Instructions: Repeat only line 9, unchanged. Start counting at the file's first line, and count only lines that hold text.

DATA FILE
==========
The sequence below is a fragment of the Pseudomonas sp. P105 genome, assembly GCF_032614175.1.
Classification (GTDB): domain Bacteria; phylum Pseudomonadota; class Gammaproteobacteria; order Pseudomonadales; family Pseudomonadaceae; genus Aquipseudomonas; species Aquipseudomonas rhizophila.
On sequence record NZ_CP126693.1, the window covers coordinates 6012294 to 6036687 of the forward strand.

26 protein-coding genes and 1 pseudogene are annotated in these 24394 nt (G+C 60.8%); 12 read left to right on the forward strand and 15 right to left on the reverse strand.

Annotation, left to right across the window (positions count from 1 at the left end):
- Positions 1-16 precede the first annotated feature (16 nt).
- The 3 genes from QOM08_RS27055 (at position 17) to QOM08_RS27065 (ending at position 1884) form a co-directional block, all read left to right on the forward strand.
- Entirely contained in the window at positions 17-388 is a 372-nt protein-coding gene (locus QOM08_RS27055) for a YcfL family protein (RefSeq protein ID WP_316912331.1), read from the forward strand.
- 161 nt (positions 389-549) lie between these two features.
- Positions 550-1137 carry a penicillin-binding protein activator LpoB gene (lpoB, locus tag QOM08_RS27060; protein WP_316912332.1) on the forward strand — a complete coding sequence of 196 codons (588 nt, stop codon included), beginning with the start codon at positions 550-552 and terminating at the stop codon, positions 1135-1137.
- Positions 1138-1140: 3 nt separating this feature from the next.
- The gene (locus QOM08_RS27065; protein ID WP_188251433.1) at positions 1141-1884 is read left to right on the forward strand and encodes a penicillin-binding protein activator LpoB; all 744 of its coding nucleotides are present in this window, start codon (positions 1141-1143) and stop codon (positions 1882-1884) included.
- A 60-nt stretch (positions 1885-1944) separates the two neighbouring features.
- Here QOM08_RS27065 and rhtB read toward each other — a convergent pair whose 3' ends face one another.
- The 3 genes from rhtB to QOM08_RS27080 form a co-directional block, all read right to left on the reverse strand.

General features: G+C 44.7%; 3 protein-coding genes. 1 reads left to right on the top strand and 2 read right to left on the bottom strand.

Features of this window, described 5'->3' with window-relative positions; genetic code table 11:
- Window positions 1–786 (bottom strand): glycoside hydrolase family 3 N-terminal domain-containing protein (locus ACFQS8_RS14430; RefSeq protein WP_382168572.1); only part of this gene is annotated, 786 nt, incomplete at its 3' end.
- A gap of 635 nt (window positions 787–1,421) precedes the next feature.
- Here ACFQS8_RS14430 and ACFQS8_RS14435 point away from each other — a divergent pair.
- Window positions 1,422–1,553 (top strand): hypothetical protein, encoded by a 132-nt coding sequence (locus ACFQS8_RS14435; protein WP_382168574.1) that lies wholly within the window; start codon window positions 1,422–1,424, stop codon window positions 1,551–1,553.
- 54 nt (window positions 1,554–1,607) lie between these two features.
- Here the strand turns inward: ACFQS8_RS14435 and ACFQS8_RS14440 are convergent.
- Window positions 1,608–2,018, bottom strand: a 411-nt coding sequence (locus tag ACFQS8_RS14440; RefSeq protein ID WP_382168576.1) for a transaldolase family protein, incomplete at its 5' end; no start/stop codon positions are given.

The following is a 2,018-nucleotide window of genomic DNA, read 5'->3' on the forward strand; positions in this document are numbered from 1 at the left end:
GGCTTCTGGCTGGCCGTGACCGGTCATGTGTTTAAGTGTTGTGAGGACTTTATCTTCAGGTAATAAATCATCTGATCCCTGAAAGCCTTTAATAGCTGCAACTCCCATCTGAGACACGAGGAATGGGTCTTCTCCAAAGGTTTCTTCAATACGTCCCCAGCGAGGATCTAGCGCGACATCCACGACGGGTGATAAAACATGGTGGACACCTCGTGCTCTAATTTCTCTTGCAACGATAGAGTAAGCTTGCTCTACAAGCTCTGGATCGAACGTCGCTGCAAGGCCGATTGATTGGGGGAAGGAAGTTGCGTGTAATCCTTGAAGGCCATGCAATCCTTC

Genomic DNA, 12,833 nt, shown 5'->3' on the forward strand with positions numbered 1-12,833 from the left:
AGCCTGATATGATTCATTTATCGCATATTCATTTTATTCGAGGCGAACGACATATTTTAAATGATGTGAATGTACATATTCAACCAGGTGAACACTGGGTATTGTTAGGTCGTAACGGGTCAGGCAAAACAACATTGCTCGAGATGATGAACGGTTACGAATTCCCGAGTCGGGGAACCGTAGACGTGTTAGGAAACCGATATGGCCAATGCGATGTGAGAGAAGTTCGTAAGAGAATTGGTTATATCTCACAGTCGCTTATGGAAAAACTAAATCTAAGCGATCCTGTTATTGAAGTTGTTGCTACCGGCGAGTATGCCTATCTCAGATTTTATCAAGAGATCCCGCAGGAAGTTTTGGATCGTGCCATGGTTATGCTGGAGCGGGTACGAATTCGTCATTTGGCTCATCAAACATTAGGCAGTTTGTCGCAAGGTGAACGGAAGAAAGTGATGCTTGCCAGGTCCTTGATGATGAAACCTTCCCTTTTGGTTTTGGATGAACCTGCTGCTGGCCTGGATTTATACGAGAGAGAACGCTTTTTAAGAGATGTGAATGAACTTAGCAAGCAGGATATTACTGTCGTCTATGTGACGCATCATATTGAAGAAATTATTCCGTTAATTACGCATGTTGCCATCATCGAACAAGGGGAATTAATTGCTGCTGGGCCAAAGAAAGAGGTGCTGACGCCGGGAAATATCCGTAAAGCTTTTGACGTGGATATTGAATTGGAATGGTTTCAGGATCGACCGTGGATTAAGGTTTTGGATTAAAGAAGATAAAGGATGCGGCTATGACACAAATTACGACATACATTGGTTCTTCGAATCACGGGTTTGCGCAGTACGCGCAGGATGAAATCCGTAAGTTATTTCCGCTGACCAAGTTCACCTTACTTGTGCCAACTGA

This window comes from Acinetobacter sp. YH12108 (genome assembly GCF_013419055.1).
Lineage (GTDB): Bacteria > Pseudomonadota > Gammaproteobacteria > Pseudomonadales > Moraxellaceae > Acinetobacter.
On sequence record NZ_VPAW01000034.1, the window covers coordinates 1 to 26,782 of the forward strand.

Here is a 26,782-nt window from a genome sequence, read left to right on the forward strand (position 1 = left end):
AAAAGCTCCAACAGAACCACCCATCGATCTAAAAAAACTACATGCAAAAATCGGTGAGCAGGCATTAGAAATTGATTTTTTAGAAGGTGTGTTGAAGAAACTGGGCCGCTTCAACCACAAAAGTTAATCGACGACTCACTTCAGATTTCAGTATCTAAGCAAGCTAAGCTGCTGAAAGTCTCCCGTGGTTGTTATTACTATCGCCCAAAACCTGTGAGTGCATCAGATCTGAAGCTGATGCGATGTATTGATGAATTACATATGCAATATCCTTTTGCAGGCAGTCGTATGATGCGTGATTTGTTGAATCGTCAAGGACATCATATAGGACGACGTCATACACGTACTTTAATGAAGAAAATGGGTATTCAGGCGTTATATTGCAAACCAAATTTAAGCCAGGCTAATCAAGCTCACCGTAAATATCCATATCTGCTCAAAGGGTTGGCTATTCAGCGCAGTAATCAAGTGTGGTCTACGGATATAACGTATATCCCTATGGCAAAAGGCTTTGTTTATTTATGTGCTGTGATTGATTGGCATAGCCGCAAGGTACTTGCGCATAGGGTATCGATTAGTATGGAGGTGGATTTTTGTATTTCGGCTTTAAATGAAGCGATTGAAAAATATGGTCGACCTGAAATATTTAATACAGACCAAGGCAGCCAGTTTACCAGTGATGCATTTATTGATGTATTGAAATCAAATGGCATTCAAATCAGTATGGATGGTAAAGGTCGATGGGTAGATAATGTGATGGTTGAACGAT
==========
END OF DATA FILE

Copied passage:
- 161 nt (positions 389-549) lie between these two features.